# 2sinx-cotxcosx=1

• Feb 24th 2011, 11:24 AM
jonnygill
2sinx-cotxcosx=1
the problem is...

$\displaystyle 2sin\Theta-cot\Theta cos\Theta=1$

after switching terms around and doing some operations i got...

$\displaystyle 4sin^2\Theta=1+\dfrac{2}{sin^3\Theta}+\dfrac{1}{si n^6\Theta}$

This feels like the wrong direction since i'm using terms with sin^6 in the denominator.

When i first looked at it, it seemed like getting all the terms to be sin (or cos too i guess) would be possible. Well i got all the terms to be in sin, but these terms have large exponents in the denominator, etc.

Is there another, easier approach?

thanks!
• Feb 24th 2011, 11:40 AM
topsquark
Quote:

Originally Posted by jonnygill
the problem is...

$\displaystyle 2sin\Theta-cot\Theta cos\Theta=1$

-Dan
• Feb 24th 2011, 12:06 PM
jonnygill
Quote:

Originally Posted by topsquark
$\displaystyle \displaystyle 2 sin( \theta ) - cot( \theta) cos( \theta ) = 0$

$\displaystyle \displaystyle 2 sin( \theta ) - \frac{cos^2( \theta)}{sin(\theta )} = 0$

$\displaystyle \displaystyle 2 sin^2( \theta ) - cos^2( \theta) = 0$

Now use $\displaystyle \displaystyle sin^2( \theta ) = 1 - cos^2( \theta )$

-Dan

could you show how you went from line 2 to line 3?

i tried getting a common denominator but i ended up with $\displaystyle -\dfrac{1}{sin^3\Theta}+2sin\Theta$

also, where did the 1 go in the original equation? why did you just remove it?

edit: i see how you went from line 2 to line 3. but i do not understand why you set the equation equal to zero and not one. was this an oversight?
• Feb 24th 2011, 12:19 PM
jonnygill
i kept the one and got $\displaystyle 3sin^2\Theta-sin\Theta-1=0$

I can now use the quad. formula to solve for sin(Theta). I suspect you removed the 1 on purpose. perhaps it makes it easier to solve. but how would you re-incorporate that 1 back into the equation when you are finished?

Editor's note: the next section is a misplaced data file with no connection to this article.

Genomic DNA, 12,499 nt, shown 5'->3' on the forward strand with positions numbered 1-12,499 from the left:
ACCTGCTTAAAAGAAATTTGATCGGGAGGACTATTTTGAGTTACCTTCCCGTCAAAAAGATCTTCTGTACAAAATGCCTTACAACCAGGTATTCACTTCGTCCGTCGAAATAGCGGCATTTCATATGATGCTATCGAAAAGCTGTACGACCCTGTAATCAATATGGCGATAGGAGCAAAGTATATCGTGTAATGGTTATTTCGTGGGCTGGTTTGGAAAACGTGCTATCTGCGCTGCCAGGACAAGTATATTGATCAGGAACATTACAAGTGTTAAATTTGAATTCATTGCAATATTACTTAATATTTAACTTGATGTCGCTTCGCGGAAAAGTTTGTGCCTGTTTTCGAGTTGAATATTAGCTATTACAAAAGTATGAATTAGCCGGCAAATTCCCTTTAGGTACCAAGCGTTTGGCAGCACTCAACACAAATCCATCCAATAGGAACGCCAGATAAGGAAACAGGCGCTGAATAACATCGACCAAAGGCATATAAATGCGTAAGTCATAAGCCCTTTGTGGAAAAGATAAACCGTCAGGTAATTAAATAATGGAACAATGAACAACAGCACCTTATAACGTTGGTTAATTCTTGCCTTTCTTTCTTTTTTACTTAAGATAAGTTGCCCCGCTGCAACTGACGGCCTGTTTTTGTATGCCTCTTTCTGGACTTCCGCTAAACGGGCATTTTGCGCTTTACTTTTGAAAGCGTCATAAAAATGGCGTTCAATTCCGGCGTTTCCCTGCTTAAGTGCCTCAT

edit: i solved the equation using the quad. formula and got two answers that work with the original equation. Thanks!
• Feb 24th 2011, 12:19 PM
Quote:

Originally Posted by jonnygill
the problem is...

$\displaystyle 2sin\Theta-cot\Theta cos\Theta=1$

after switching terms around and doing some operations i got...

$\displaystyle 4sin^2\Theta=1+\dfrac{2}{sin^3\Theta}+\dfrac{1}{si n^6\Theta}$

This feels like the wrong direction since i'm using terms with sin^6 in the denominator.

When i first looked at it, it seemed like getting all the terms to be sin (or cos too i guess) would be possible. Well i got all the terms to be in sin, but these terms have large exponents in the denominator, etc.

Is there another, easier approach?

thanks!

Simply use

$\displaystyle \displaystyle\frac{cos\Theta}{sin\Theta}=cot\Theta$

which gives

$\displaystyle \displaystyle\ 2sin\Theta-\frac{cos\Theta}{sin\Theta}\;cos\Theta=1\Rightarro w\left[\frac{sin\Theta}{sin\Theta}\right]2sin\Theta-\frac{cos^2\Theta}{sin\Theta}=1$

which gives a common denominator

$\displaystyle \displaystyle\frac{2sin^2\Theta-cos^2\Theta}{sin\Theta}=1$

$\displaystyle 2sin^2\Theta-\left(1-sin^2\Theta\right)=sin\Theta$